A study suggests that neck length, neck muscles, and diving speed together help diving birds survive water impacts. Several seabirds, such as gannets and boobies, dive into water at a speed of around 24 meters per second while hunting. The birds’ slender and seemingly fragile necks do not crumble under the compression experienced during high-speed water impacts. Brian Chang and colleagues used experimental dives by a dead, frozen Northern Gannet as well as diving bird models to test the limits of the neck stability of plunge-diving birds. The authors found that hydrodynamic drag forces on the head might cause the birds’ necks to buckle, but analysis of musculature showed that strong neck muscles allow the birds to survive compression forces two orders of magnitude greater than that experienced during normal dives. By manipulating the dimensions and dive form of the models, the authors demonstrated that increasing the dive velocity and neck length increases the likelihood of buckling. Further, the compression force on the neck increased with skull radius, impact velocity, and beak angle. According to the authors, the birds would have to dive at a speed of around 80 meters per second for their necks to buckle, although humans would likely sustain neck injury at a speed of 24 meters per second.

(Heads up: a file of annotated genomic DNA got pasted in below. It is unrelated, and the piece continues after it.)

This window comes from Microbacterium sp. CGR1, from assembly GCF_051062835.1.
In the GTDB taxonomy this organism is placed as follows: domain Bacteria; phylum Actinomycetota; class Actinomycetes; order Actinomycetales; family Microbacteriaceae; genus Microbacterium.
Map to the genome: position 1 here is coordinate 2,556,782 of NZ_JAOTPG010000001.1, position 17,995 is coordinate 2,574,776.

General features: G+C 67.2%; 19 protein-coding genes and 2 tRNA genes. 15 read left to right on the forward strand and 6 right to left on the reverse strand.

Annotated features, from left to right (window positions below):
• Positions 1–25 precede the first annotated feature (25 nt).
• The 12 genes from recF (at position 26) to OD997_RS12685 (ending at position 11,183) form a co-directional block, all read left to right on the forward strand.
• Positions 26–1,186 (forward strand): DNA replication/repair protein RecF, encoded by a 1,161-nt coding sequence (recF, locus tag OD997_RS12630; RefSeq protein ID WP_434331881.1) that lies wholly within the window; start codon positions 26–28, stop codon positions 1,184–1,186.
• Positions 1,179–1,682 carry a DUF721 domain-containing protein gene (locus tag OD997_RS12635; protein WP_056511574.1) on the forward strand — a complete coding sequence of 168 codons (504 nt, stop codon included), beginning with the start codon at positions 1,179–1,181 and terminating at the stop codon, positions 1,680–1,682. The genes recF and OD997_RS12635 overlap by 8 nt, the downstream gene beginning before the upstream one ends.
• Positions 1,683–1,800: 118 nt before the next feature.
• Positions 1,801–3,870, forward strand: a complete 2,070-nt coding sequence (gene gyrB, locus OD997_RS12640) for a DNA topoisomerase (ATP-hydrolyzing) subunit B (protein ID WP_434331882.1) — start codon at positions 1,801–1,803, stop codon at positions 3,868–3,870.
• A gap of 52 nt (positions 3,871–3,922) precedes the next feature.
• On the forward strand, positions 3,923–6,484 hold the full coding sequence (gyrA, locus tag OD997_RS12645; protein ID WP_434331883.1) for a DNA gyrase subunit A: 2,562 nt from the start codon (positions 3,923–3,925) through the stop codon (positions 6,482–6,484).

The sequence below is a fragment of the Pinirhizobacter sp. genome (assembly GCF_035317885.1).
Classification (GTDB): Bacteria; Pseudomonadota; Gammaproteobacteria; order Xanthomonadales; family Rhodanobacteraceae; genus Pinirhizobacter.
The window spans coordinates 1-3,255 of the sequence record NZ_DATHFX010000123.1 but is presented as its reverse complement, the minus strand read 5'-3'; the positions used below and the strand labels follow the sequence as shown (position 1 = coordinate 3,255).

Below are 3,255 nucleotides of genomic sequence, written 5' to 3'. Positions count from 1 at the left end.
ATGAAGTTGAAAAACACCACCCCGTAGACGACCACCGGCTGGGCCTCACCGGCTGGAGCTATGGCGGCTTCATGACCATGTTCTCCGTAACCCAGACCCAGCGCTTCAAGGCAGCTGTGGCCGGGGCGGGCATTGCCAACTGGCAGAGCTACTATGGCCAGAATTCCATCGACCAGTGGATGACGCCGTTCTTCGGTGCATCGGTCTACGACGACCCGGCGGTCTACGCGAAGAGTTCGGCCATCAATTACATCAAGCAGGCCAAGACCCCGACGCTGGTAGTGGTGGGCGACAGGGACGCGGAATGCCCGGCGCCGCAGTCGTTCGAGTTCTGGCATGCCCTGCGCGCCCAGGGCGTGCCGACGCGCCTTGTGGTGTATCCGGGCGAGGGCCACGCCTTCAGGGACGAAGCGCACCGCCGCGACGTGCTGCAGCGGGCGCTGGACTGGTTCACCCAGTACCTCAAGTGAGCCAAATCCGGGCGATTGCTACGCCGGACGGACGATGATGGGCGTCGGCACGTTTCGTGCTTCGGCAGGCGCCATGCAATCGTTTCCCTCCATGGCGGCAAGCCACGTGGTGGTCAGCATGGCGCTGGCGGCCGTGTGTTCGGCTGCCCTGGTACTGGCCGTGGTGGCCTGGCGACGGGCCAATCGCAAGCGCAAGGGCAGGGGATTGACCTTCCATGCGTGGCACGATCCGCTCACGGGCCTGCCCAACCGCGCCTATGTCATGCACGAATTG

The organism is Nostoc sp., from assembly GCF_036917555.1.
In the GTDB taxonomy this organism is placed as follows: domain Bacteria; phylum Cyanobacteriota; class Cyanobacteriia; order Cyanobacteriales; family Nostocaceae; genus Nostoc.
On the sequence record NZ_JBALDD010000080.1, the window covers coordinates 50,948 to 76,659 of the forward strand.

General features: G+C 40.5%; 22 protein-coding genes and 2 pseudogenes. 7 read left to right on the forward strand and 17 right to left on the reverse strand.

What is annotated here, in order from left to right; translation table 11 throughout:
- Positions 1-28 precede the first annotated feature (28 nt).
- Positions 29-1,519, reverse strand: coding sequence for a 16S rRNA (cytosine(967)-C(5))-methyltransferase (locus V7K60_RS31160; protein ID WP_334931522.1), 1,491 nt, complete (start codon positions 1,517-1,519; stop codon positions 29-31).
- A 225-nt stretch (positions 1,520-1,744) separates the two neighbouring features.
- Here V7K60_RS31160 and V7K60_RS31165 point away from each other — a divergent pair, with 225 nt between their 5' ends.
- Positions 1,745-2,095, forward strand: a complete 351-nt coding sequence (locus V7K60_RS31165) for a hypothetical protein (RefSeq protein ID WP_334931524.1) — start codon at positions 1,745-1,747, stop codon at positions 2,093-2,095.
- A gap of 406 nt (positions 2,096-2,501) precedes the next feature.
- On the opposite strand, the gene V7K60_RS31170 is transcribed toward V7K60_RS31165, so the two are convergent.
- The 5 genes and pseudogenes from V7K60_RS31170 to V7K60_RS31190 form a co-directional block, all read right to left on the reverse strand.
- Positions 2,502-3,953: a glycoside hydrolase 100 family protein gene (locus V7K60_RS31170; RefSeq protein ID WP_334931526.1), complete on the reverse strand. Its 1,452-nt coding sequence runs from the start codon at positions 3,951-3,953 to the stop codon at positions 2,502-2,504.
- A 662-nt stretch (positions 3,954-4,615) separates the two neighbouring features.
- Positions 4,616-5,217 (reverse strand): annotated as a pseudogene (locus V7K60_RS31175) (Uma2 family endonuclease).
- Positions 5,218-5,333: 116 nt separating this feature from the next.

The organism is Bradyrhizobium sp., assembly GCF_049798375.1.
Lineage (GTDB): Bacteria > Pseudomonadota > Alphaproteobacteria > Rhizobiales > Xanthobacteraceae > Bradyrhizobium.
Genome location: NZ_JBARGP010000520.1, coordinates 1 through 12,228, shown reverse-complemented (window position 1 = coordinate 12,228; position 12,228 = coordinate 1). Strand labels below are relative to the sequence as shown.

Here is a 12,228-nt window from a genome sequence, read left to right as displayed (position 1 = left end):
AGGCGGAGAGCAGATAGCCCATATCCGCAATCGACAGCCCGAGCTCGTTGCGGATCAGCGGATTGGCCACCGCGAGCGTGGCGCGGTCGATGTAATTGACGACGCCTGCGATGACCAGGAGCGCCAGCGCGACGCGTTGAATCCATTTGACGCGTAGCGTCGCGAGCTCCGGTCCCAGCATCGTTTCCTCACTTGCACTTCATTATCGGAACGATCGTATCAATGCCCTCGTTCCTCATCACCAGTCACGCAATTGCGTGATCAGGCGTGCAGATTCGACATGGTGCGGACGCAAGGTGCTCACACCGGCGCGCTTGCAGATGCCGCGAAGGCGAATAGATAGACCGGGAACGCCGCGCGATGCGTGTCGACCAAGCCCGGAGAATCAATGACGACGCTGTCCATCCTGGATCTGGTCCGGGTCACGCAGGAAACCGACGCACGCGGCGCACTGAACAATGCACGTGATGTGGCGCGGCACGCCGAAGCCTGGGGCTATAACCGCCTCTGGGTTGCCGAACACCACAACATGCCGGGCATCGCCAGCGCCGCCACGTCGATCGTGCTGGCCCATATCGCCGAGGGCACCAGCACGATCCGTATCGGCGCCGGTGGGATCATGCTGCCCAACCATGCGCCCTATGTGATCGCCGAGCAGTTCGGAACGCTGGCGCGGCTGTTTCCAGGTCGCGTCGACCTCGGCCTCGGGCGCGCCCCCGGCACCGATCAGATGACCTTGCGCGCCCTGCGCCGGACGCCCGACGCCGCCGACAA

Article #16-08628: “How seabirds plunge-dive without injuries,” by Brian Chang et al.